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Review: Puttin’ on the Ritz, the song & dance extravaganza, at Cheltenham Everyman

PUBLISHED: 11:20 10 September 2015 | UPDATED: 11:25 10 September 2015

Puttin’ on the Ritz

Puttin’ on the Ritz


Great songs from Gershwin, Berlin and Porter, yes! (But, to be honest, it wasn’t Strictly Katie Jarvis’s cup of tea)

Puttin’ on the Ritz - KatyaPuttin’ on the Ritz - Katya

“This isn’t a musical, is it?” Ian asks, suspiciously, as we take our seats in the theatre.

“Umm…” I say, giving him a Paddington-type hard stare.

“It IS called Puttin’ on the Ritz (with no ‘g’)”, I add - privately wondering how many clues he needs. “’The song and dance extravaganza! With the music of George Gershwin. Irving Berlin. Cole Porter…!’”

I mean, what was he expecting? Tortured Chekhov characters? Beckett silences? A scenery door that sticks while all the actors’ trousers fall down?

To be fair, any one of those elements would have been nice. At times.

But let’s put this into fair perspective. I’ve never seen Strictly. Never tuned into Britain’s Got Talent. (Though I hear the dogs are amazing.)

And I’m a stickler for good English.

So I’m not the ideal candidate for Puttin’ on the Ritz.

And this is a show that tries very hard to dazzle and sparkle with the glamour of Fred and Ginger; to glide with the smoothness of Cole Porter; to capture the excitement of the Cotton Club, where the likes of Louis Armstrong made eardrums - and society - burst with excitement.

And some of the costumes were great.

But you knew there was trouble when, as the modern-day dancers entered the stage, you couldn’t drag your eyes from the black-and-white films flickering on the screen above them: Astaire and Rogers tapping away in vintage footage; Judy Garland Wizard of Oz-ing.

Perhaps I’m being unkind. Some of the audience clearly loved this sing-and-dance fest - particularly the ones who knew the words to My Blue Heaven. (I can’t see the point of a sing-a-long (other than the national anthem, and even then we’re only talking first verse) if you don’t include the words somewhere.)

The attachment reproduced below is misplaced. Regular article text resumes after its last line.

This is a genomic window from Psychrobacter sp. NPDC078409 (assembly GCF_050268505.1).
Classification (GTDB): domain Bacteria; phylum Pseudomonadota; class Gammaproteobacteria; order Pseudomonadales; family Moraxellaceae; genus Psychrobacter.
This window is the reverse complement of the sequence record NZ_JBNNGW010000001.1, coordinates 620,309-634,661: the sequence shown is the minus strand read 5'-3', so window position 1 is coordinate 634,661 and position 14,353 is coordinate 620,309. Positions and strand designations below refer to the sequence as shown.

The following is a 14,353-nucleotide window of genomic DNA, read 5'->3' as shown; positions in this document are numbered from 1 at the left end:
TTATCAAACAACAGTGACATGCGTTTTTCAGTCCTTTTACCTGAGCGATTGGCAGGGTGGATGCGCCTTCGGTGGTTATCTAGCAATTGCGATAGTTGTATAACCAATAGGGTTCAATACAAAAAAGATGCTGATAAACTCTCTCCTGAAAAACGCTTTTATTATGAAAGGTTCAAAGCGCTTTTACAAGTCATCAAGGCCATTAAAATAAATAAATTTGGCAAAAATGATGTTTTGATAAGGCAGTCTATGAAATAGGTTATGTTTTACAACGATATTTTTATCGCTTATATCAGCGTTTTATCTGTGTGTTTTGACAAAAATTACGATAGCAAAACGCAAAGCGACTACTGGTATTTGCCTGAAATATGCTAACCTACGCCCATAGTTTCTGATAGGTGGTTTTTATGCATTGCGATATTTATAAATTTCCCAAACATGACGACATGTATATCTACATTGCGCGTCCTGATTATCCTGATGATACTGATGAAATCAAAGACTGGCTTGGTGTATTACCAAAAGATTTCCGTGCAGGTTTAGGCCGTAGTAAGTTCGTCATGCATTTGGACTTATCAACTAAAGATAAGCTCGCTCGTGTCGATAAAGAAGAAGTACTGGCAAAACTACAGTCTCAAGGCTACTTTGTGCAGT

There were cracking songs in there. I Won’t Dance. Top Hat. It Don’t Mean a Thing. Anything Goes by the fab Cole Porter. (And who knew (Thanks, programme) that, despite his ‘sexual orientation’, he married the divorcee Linda Lee Thomas, the two remaining devoted until her death in 1954? Or that he never really recovered from a riding accident, which eventually necessitated his leg being amputated?). I read all this in the semi-dark.

The audience loved Strictly guest stars Katya Virshilas (dazzling tan) and Jared Murillo (great Mills & Boon name), who were incredibly skilful. And there was Becky O’Brien (Britain’s Got Talent, the season that put dogs on a back-paw) with a good strong pair of lungs and an endearing personality.

But why the Marx Brothers film in the interval? Why the sudden burst of Christina Perri? Why, when a show relies on music, would you pick a programme that necessitates all recorded backing tracks? (Marvellous though the big bands were.)

Maybe we were too early in the tour. Maybe it’s the fact that I didn’t know the words to the 20s songs and I didn’t recognise the 21st century names.

Listen. I love the Everyman. I hardly ever have seen a bad production here. But a girl has gotta be honest.

And, hey! If you’re over 100, recognise all the names in Daily Mail side columns, and would wear a tea cosy if alone in a room, then go for it.

The Everyman Theatre is at Regent Street, Cheltenham, Gloucestershire GL50 1HQ, box office 01242 572573;


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